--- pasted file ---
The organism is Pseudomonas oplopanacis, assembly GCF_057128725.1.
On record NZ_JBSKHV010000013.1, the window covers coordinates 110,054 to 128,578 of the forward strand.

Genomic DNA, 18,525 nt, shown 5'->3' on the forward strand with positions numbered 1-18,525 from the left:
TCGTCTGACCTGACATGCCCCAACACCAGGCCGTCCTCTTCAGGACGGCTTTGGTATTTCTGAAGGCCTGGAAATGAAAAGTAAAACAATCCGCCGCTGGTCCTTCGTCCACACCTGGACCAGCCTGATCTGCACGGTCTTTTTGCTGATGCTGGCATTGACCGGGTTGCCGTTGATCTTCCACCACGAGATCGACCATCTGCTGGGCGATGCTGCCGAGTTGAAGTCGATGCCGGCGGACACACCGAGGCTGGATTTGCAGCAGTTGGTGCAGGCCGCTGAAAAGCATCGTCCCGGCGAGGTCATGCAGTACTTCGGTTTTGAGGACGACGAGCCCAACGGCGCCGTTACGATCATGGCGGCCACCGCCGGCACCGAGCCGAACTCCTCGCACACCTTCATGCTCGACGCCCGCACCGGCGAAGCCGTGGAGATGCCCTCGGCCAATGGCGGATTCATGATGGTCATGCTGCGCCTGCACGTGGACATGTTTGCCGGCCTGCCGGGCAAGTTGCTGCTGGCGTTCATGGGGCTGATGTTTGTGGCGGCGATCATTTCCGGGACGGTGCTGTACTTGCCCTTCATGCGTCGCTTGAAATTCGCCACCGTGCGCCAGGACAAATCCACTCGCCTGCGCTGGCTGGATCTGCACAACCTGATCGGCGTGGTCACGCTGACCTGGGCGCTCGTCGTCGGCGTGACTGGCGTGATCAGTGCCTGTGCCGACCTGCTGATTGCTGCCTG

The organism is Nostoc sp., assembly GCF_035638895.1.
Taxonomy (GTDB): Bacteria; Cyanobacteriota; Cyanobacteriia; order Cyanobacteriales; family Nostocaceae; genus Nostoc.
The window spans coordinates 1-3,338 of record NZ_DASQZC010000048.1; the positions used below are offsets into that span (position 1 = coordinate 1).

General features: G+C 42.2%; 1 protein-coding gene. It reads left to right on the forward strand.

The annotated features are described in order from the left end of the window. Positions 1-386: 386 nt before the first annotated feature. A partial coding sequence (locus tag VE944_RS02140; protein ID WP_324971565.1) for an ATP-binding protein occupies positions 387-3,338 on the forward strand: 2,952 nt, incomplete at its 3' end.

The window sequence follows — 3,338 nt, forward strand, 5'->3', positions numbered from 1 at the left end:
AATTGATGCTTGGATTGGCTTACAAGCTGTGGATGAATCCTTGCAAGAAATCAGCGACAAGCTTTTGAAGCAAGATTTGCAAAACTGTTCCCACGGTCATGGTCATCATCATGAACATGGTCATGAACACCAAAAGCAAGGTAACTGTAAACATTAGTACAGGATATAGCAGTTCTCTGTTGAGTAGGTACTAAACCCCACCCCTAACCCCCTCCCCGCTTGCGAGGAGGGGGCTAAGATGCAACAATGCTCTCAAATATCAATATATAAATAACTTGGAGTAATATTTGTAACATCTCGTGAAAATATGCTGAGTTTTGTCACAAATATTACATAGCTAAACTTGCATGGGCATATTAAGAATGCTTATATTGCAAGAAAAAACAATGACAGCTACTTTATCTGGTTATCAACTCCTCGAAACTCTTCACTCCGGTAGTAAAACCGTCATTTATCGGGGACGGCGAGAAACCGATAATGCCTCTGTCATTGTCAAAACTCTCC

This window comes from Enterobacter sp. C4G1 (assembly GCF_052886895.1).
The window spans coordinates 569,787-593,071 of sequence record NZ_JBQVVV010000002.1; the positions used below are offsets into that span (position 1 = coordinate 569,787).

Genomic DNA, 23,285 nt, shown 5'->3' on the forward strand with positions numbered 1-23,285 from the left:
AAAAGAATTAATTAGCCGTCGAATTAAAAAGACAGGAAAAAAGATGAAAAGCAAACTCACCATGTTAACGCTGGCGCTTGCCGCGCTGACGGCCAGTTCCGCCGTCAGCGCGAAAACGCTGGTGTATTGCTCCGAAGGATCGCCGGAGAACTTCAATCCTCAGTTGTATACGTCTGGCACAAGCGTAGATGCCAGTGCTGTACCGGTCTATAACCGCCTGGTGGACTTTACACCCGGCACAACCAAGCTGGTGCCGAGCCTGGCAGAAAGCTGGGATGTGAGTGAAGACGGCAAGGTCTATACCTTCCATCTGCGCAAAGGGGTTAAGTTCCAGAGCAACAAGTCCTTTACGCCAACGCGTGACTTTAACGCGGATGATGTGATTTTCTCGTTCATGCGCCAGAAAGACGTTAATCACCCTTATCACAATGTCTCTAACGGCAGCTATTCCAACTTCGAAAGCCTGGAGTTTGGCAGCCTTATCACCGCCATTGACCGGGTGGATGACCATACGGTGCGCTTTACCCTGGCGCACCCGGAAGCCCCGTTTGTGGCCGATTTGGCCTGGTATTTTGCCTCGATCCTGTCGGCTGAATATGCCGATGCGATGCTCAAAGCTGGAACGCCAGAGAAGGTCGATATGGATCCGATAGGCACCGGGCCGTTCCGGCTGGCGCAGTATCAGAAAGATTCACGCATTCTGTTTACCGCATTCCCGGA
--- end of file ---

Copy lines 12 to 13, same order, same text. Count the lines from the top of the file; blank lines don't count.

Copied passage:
This window comes from Enterobacter sp. C4G1 (assembly GCF_052886895.1).
The window spans coordinates 569,787-593,071 of sequence record NZ_JBQVVV010000002.1; the positions used below are offsets into that span (position 1 = coordinate 569,787).